The key to ‘Toccata alla Giga’ work lies in its title. A ‘toccata’ is typically a piece of music designed to create the impression of an improvisation and to display the technical skill of the performer. It is often characterised by elaborate runs, complex and/or repetitive figurations, full chords and sometimes sections of imitation. It is not unusual for the tempo to be relatively free and at the discretion of the player. The ‘alla giga’ part of the title means ‘played like a ‘jig’ or ‘gigue.’ Interestingly this ‘baroque’ form derived from the Irish or English ‘Jig’. The ‘giga’ is the Italian version, and is often styled as being non-fugal with running passages over a harmonic basis. The ‘giga’ is invariably written in 3/8, 6/8, 12/8 or sometimes 6/4 time. Hoddinott has chosen 6/8 throughout. Organists will be reminded of Bach’s (spurious) ‘Fugue alla giga’, BWV577. Although this is clearly not the exemplar for the present work both pieces are based on the characteristic ‘jig’ rhythm.
 
Formally, the ‘Toccata alla Giga’ work has an ABA structure. There is a short three-chord introduction which is answered by the main ‘giga’ figuration. The basic cell from which much of the music is derived is two dissonant, staccato chords followed by a unison ‘chord’ on C#. This phrase is repeated a number of times with various harmonies throughout the piece.
 
The middle section of the Toccata is an elaboration of the second part of the introductory phrase. This is presented in a number of guises and rhythmical variations which build up to a crescendo preceded by a running passage in unison on the ‘great’ organ. The opening cell is presented at ‘double-forte’ before the ‘jig’ figuration is presented again. After a number of unison scales the work ends loudly with a reiteration of the opening chord sequence. The pedal part is active for less than half of piece’s duration. The melodic pattern is typically based on two falling semitones.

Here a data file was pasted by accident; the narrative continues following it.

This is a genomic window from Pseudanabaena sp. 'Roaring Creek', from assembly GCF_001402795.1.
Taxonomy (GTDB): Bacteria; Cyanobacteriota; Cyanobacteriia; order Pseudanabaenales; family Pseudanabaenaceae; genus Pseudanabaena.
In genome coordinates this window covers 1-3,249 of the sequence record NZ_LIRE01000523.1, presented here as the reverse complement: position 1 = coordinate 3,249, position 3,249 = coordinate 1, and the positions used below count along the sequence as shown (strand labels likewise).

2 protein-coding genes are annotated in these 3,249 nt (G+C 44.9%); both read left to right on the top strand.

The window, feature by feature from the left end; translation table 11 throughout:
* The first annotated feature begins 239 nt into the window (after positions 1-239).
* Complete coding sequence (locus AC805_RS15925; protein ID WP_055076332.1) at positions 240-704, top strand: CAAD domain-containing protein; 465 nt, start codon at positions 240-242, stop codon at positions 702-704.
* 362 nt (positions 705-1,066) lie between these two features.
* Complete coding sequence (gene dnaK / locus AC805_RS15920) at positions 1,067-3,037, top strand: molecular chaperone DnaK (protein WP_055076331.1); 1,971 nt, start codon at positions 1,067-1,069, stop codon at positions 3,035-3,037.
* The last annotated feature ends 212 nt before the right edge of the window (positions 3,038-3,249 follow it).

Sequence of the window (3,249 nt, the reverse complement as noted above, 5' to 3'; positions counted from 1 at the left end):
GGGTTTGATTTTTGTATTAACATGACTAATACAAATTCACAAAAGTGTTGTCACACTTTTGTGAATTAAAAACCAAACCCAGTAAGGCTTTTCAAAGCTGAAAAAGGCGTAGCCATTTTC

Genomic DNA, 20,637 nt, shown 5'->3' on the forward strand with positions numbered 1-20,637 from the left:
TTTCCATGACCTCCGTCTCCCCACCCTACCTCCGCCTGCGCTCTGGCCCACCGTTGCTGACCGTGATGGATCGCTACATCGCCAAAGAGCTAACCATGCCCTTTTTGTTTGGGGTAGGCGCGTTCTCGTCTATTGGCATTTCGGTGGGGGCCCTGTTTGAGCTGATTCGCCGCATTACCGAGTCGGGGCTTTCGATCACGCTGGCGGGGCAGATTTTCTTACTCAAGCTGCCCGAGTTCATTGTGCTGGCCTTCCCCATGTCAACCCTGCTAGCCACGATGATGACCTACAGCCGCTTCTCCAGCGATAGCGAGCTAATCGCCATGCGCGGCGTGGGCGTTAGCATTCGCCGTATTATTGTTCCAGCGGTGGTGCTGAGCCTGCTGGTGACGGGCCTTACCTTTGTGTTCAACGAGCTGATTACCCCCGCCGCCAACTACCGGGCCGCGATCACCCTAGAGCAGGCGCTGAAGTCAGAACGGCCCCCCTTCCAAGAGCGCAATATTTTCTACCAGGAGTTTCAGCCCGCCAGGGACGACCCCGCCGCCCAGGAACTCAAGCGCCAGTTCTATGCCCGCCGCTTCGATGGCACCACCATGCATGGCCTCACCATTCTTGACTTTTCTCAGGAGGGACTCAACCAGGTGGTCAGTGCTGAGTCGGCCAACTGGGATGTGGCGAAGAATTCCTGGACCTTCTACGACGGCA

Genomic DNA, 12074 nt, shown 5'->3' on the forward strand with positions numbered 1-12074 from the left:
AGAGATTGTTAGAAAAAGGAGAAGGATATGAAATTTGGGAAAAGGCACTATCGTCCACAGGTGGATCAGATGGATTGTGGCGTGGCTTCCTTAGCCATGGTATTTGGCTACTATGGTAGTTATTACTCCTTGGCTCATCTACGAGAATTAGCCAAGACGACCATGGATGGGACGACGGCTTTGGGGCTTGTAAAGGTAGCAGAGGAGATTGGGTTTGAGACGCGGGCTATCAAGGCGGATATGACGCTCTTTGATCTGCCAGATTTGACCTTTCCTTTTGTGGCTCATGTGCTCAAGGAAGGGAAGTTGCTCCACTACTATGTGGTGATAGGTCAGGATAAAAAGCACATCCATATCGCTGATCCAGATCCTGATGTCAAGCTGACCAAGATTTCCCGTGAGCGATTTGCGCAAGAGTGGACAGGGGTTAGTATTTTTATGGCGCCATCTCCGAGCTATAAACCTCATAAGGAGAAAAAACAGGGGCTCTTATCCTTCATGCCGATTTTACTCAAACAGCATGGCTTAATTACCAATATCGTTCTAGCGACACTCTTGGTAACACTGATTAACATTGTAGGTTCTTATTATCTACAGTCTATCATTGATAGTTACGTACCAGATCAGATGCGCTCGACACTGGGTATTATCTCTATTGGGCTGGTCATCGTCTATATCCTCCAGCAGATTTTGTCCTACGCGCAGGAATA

There are a number of possible registrations for this Toccata. The composer has asked for full organ on both Great and Swell with an added ‘mixture’ on the Choir organ. The chordal pattern requires ‘full reeds’ which are then put ‘off’ for the ‘giga’ figures. Hoddinott has called for flutes in the middle section, which sounds particularly effective with the mordents and trills. Although this piece requires a 16´ pedal, the composer explicitly states that a 16´ stop must not be used on the manuals ‘throughout.’ It would be possible to play this Toccata relatively quietly on wood stops.
 
The ‘Toccata alla Giga’ is difficult and requires an excellent sense of rhythm to bring off the intricate variations and permutations on the 6/8 time signature that the composer has devised. Accuracy is required in the unison passages and the playing of the ornaments. Registration need to be carefully handled to reflect the use of the reed stops.
 
Corliss Richard Arnold in his Organ Literature: Historical Survey (Scarecrow Press: 1995) has written that this Toccata has a ‘… powerful sense of snap and drive’. P.F.W. (Music & Letters, October 1965) has declared that this Toccata is ‘a real piece of music -a quick 6/8 jig, more or less atonal, un-halting, quick, fresh, scherzo-like.’
 
There is certainly a need for a new version of Alun Hoddinott’s ‘Toccata alla Giga’ on CD. This could well be coupled with the other works for organ solo.
 
John France